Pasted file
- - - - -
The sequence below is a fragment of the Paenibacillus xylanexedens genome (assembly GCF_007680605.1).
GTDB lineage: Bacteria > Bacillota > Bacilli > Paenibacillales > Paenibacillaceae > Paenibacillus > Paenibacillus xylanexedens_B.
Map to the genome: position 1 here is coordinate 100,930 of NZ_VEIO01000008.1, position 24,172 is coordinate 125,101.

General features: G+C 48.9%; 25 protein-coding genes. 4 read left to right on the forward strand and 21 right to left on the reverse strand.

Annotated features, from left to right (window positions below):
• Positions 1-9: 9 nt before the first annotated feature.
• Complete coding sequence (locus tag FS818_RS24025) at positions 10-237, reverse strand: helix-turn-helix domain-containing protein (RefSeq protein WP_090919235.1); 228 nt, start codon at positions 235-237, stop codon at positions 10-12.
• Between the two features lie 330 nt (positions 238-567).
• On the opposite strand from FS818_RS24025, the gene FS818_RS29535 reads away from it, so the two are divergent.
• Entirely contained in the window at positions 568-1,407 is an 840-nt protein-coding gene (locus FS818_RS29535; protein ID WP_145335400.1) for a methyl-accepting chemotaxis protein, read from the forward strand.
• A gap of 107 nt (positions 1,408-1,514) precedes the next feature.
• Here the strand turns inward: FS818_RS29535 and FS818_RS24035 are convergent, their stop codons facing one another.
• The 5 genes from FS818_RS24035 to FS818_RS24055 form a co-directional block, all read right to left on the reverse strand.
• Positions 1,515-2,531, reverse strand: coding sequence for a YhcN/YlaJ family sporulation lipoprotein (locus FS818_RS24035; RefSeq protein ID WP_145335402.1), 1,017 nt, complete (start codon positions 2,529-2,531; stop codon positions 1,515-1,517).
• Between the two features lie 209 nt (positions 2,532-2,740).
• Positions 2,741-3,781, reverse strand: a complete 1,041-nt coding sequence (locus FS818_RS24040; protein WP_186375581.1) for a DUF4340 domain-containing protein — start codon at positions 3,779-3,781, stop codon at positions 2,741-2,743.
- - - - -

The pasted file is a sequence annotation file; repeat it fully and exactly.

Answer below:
The sequence below is a fragment of the Paenibacillus xylanexedens genome (assembly GCF_007680605.1).
GTDB lineage: Bacteria > Bacillota > Bacilli > Paenibacillales > Paenibacillaceae > Paenibacillus > Paenibacillus xylanexedens_B.
Map to the genome: position 1 here is coordinate 100,930 of NZ_VEIO01000008.1, position 24,172 is coordinate 125,101.

General features: G+C 48.9%; 25 protein-coding genes. 4 read left to right on the forward strand and 21 right to left on the reverse strand.

Annotated features, from left to right (window positions below):
• Positions 1-9: 9 nt before the first annotated feature.
• Complete coding sequence (locus tag FS818_RS24025) at positions 10-237, reverse strand: helix-turn-helix domain-containing protein (RefSeq protein WP_090919235.1); 228 nt, start codon at positions 235-237, stop codon at positions 10-12.
• Between the two features lie 330 nt (positions 238-567).
• On the opposite strand from FS818_RS24025, the gene FS818_RS29535 reads away from it, so the two are divergent.
• Entirely contained in the window at positions 568-1,407 is an 840-nt protein-coding gene (locus FS818_RS29535; protein ID WP_145335400.1) for a methyl-accepting chemotaxis protein, read from the forward strand.
• A gap of 107 nt (positions 1,408-1,514) precedes the next feature.
• Here the strand turns inward: FS818_RS29535 and FS818_RS24035 are convergent, their stop codons facing one another.
• The 5 genes from FS818_RS24035 to FS818_RS24055 form a co-directional block, all read right to left on the reverse strand.
• Positions 1,515-2,531, reverse strand: coding sequence for a YhcN/YlaJ family sporulation lipoprotein (locus FS818_RS24035; RefSeq protein ID WP_145335402.1), 1,017 nt, complete (start codon positions 2,529-2,531; stop codon positions 1,515-1,517).
• Between the two features lie 209 nt (positions 2,532-2,740).
• Positions 2,741-3,781, reverse strand: a complete 1,041-nt coding sequence (locus FS818_RS24040; protein WP_186375581.1) for a DUF4340 domain-containing protein — start codon at positions 3,779-3,781, stop codon at positions 2,741-2,743.